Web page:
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Veterans Compete For Gold At Warrior Games

Nicholas Gibbons, a single amputee with the British Royal Marines team, takes off from the blocks during practice Feb. 21 in Camp Pendleton, Calif., for the inaugural Marine Corps Trials. Fifty athletes were chosen as members of the All-Marine team for the Warrior Games.
Nicholas Gibbons, a single amputee with the British Royal Marines team, takes off from the blocks during practice Feb. 21 in Camp Pendleton, Calif., for the inaugural Marine Corps Trials. Fifty athletes were chosen as members of the All-Marine team for the Warrior Games.

The U.S. Olympic Training Center in Colorado Springs is hosting 220 servicemen and women who are wounded, injured or ill this week for the second annual Warrior Games.

"We have the Army, the Navy, the Marines, the Air Force, the Coast Guard and Special Operations Command all participating," says Charlie Huebner, chief of paralympics for the U.S. Olympic Committee.

Huebner says a primary goal of the games is to encourage people with disabilities to be physically active.

Some of the athletes are soldiers you've heard a lot about — injured by a roadside bomb or another combat-related injury. Others are accident victims or suffering from an illness.

Participants compete in seven sports: archery, cycling, basketball, shooting, swimming, track and field, and sitting volleyball. They are chosen proportionately from the various service branches.

In sitting volleyball, the net is low so that it touches the ground. And the players don't use wheelchairs, like in basketball — they sit on the floor and propel themselves however they can.

"Everybody's got different injuries," says Savage Margraf, 24, with the Marine Corps sitting volleyball team. "Some of the guys are double amputees, some are single amputees below the waist.

This is actually a sport where having legs is a disadvantage because they get in the way.

"This is actually a sport where having legs is a disadvantage because they get in the way," Margraf says. She is one of the few team members who still has both arms and legs.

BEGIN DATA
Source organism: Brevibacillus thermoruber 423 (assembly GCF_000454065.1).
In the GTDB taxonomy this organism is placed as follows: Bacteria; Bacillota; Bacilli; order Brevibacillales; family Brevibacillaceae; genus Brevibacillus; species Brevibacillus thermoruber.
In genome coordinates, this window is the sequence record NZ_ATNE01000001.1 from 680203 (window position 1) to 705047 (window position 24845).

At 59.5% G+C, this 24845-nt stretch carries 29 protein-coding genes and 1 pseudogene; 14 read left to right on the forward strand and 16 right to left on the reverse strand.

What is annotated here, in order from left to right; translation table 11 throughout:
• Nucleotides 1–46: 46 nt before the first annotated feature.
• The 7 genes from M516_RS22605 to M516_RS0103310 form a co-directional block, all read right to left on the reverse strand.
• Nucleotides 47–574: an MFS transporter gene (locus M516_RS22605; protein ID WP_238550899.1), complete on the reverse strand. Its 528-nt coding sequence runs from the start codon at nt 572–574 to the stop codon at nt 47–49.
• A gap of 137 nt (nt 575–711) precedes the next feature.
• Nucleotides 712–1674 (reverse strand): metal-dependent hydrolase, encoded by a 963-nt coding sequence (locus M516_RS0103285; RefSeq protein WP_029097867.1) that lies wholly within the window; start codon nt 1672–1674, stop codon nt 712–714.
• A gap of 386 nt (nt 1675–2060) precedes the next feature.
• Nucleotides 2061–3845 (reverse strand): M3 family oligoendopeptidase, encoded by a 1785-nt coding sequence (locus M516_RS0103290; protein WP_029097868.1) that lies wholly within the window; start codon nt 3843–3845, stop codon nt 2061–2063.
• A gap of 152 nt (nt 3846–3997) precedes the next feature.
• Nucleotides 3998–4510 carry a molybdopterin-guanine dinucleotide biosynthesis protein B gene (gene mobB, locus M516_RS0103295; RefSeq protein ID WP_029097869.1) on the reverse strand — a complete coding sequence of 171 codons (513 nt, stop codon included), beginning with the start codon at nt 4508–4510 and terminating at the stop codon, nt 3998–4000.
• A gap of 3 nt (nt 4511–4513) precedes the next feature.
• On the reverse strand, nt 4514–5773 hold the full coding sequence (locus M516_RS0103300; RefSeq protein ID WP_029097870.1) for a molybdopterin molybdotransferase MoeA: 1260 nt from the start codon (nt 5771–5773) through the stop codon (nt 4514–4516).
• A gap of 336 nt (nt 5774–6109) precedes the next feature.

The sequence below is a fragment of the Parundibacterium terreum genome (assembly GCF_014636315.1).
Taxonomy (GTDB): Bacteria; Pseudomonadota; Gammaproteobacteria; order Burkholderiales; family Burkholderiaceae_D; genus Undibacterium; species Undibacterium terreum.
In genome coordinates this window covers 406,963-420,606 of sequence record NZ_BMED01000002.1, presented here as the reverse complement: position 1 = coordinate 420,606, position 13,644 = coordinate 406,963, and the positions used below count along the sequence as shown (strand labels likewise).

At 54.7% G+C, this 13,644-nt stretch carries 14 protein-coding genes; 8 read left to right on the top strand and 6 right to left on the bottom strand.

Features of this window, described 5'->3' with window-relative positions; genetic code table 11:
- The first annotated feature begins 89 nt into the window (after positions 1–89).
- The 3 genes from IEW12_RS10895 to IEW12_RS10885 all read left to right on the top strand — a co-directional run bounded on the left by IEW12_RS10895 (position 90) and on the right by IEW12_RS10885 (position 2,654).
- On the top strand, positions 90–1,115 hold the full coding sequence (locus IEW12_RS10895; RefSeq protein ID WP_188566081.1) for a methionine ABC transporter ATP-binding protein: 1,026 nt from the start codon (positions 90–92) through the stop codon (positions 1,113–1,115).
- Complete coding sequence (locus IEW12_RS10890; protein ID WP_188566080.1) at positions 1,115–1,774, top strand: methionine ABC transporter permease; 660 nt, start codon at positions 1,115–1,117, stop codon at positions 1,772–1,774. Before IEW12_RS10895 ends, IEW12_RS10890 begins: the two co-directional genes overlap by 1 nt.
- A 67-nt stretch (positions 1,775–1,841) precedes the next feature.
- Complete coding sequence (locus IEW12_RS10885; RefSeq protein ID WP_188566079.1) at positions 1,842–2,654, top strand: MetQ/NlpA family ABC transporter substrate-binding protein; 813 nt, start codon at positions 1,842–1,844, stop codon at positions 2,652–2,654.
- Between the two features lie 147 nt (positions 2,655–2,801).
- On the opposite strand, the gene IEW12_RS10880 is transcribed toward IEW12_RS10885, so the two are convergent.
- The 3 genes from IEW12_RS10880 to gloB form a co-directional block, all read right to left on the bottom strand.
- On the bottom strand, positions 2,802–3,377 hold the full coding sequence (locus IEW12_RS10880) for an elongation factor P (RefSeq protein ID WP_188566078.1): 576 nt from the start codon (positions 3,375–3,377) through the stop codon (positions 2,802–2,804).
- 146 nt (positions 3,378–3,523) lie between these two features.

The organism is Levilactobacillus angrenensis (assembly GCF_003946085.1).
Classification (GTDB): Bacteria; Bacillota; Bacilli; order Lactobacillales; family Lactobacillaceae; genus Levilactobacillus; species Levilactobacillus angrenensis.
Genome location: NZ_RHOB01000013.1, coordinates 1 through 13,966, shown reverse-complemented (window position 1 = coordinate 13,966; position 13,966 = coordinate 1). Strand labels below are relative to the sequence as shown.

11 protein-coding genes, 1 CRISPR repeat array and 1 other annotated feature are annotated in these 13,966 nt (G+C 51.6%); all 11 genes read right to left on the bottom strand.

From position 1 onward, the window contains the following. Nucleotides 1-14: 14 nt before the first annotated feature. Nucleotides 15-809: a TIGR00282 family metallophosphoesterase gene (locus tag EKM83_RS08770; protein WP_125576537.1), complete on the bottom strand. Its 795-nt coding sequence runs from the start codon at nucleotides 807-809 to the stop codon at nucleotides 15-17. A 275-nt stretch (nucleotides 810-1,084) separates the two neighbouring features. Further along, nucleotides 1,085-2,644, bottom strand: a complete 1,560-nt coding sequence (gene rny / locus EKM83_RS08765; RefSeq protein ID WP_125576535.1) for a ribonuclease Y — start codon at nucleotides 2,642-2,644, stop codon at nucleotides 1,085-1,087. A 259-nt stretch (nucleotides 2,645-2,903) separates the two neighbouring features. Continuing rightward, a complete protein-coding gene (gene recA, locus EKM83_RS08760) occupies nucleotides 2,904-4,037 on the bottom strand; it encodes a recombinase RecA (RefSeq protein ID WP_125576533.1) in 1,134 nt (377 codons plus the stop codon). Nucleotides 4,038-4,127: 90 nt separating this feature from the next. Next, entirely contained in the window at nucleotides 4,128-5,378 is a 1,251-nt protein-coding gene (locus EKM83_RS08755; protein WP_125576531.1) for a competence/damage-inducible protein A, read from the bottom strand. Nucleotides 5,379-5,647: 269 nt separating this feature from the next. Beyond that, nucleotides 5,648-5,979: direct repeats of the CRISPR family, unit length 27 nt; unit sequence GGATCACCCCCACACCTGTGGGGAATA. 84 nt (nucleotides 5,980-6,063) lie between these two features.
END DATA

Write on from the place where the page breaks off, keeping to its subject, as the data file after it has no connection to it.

Margraf suffers from traumatic brain injury (TBI). She says doctors attribute her TBI to two bad falls she took while serving in Iraq. One was from a watch tower on the Syrian border.

"I was helping get a 50-[caliber] barrel down — it's a machine gun," Margraf explains. "We had to change out the barrels because there was a sand storm. As I was coming down the stair, the second stair from the top broke and I fell."

Now Margraf says she has trouble with her vision. She was medically retired from the military in 2008 at 21 years old. Many of those participating in the Warrior Games are young.

Teammate Jese Schag, 21, had his right leg amputated after a motorcycle accident in 2009. He played sitting volleyball in the first Warrior Games last year.

"It's all about speed, and you've got to have good hands," Schag says. "You've got to be able to react — put your hands on the floor and then bring them up to get the ball."

Margraf says the competition is fun, but she's really here for inspiration.

"We have a swimmer who is a double amputee and blind," Margraf says. "How can you not come to this and leave with some sort of motivation and know that there are people that are way worse than you and they are trying?"

The Defense Department and the U.S. Olympic Committee organize the Warrior Games. Opening ceremonies were Monday. The sitting volleyball finals will wrap up the competition Saturday.

Copyright 2020 NPR. To see more, visit https://www.npr.org.

Jeff Brady is a National Desk Correspondent based in Philadelphia, where he covers energy issues and climate change. Brady helped establish NPR's environment and energy collaborative which brings together NPR and Member station reporters from across the country to cover the big stories involving the natural world.